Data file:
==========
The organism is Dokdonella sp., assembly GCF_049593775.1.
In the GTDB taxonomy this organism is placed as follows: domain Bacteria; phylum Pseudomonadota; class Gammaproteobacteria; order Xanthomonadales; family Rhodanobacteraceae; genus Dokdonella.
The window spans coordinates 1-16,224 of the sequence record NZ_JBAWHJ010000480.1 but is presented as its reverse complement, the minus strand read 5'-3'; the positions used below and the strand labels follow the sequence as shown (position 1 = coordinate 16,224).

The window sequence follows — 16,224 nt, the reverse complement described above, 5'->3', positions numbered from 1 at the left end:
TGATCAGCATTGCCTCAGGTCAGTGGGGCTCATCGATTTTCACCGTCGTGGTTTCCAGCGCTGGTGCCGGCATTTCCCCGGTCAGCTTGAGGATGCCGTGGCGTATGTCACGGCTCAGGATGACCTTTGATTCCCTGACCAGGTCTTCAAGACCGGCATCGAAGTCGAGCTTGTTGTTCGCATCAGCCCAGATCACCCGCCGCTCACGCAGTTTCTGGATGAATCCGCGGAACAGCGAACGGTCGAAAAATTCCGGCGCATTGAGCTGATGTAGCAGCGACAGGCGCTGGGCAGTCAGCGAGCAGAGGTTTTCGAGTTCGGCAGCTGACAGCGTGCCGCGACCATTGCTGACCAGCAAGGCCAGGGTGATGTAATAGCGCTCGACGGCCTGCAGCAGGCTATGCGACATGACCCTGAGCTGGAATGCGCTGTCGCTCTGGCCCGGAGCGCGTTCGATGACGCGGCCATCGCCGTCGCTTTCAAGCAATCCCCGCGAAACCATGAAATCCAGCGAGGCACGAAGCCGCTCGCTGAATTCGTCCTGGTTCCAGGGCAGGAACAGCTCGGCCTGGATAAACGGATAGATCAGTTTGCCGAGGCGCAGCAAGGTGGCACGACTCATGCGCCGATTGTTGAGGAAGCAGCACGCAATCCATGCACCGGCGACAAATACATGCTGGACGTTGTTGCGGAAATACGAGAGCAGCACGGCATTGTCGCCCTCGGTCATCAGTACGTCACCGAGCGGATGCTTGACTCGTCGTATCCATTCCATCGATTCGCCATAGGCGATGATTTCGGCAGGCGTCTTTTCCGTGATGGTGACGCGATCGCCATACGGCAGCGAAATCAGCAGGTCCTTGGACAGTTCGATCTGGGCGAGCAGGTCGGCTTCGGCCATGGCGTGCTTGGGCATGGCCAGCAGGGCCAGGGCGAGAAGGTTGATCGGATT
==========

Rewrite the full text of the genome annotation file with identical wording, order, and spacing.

The organism is Dokdonella sp., assembly GCF_049593775.1.
In the GTDB taxonomy this organism is placed as follows: domain Bacteria; phylum Pseudomonadota; class Gammaproteobacteria; order Xanthomonadales; family Rhodanobacteraceae; genus Dokdonella.
The window spans coordinates 1-16,224 of the sequence record NZ_JBAWHJ010000480.1 but is presented as its reverse complement, the minus strand read 5'-3'; the positions used below and the strand labels follow the sequence as shown (position 1 = coordinate 16,224).

The window sequence follows — 16,224 nt, the reverse complement described above, 5'->3', positions numbered from 1 at the left end:
TGATCAGCATTGCCTCAGGTCAGTGGGGCTCATCGATTTTCACCGTCGTGGTTTCCAGCGCTGGTGCCGGCATTTCCCCGGTCAGCTTGAGGATGCCGTGGCGTATGTCACGGCTCAGGATGACCTTTGATTCCCTGACCAGGTCTTCAAGACCGGCATCGAAGTCGAGCTTGTTGTTCGCATCAGCCCAGATCACCCGCCGCTCACGCAGTTTCTGGATGAATCCGCGGAACAGCGAACGGTCGAAAAATTCCGGCGCATTGAGCTGATGTAGCAGCGACAGGCGCTGGGCAGTCAGCGAGCAGAGGTTTTCGAGTTCGGCAGCTGACAGCGTGCCGCGACCATTGCTGACCAGCAAGGCCAGGGTGATGTAATAGCGCTCGACGGCCTGCAGCAGGCTATGCGACATGACCCTGAGCTGGAATGCGCTGTCGCTCTGGCCCGGAGCGCGTTCGATGACGCGGCCATCGCCGTCGCTTTCAAGCAATCCCCGCGAAACCATGAAATCCAGCGAGGCACGAAGCCGCTCGCTGAATTCGTCCTGGTTCCAGGGCAGGAACAGCTCGGCCTGGATAAACGGATAGATCAGTTTGCCGAGGCGCAGCAAGGTGGCACGACTCATGCGCCGATTGTTGAGGAAGCAGCACGCAATCCATGCACCGGCGACAAATACATGCTGGACGTTGTTGCGGAAATACGAGAGCAGCACGGCATTGTCGCCCTCGGTCATCAGTACGTCACCGAGCGGATGCTTGACTCGTCGTATCCATTCCATCGATTCGCCATAGGCGATGATTTCGGCAGGCGTCTTTTCCGTGATGGTGACGCGATCGCCATACGGCAGCGAAATCAGCAGGTCCTTGGACAGTTCGATCTGGGCGAGCAGGTCGGCTTCGGCCATGGCGTGCTTGGGCATGGCCAGCAGGGCCAGGGCGAGAAGGTTGATCGGATT